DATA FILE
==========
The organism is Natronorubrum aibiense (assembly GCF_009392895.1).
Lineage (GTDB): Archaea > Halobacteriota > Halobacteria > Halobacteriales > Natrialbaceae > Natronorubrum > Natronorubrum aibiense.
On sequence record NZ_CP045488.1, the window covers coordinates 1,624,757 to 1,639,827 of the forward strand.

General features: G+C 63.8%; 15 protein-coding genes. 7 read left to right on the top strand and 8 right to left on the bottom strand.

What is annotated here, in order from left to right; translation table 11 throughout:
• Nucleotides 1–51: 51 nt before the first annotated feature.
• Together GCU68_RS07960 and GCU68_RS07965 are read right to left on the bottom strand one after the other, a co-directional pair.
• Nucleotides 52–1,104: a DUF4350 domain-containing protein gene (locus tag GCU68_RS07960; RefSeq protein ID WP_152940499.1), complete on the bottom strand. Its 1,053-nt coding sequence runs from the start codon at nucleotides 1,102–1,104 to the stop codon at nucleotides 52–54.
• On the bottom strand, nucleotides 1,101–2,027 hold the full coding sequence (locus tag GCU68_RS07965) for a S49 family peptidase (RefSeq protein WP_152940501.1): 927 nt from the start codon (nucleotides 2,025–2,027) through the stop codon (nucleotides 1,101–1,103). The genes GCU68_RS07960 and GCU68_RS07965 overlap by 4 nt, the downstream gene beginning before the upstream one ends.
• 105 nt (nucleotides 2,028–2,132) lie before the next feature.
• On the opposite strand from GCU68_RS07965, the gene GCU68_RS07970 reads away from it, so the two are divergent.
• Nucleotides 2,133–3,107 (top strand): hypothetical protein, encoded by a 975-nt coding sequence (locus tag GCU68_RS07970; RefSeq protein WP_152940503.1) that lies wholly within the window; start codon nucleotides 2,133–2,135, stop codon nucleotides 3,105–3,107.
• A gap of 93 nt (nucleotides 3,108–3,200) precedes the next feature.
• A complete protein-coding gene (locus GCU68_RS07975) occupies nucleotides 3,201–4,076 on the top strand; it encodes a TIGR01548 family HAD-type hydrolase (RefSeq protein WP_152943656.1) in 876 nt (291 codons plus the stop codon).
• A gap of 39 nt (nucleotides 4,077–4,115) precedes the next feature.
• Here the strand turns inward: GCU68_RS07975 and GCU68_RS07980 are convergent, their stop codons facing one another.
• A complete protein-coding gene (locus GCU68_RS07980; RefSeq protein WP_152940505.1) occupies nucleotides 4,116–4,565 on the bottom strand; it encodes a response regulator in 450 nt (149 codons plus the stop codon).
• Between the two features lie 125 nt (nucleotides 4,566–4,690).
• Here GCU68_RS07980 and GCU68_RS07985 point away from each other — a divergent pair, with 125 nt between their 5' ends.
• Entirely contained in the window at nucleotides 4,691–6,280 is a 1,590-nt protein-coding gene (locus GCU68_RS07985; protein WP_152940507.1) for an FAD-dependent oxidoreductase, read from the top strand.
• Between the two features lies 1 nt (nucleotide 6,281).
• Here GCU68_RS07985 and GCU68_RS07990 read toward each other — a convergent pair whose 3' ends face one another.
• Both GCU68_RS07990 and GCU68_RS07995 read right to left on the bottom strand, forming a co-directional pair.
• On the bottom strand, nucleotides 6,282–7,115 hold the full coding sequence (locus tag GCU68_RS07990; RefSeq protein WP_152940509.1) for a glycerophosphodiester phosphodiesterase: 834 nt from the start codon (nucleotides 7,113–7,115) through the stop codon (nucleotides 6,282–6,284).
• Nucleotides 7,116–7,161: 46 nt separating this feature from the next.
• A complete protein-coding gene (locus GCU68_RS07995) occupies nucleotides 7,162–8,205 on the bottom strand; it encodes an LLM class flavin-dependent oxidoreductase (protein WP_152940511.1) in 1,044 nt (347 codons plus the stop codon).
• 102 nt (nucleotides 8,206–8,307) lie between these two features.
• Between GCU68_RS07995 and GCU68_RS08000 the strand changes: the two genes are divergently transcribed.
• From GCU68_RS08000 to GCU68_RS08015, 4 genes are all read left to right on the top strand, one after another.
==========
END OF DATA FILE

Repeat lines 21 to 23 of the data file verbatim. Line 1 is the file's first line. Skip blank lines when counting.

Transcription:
• Between the two features lies 1 nt (nucleotide 6,281).
• Here GCU68_RS07985 and GCU68_RS07990 read toward each other — a convergent pair whose 3' ends face one another.
• Both GCU68_RS07990 and GCU68_RS07995 read right to left on the bottom strand, forming a co-directional pair.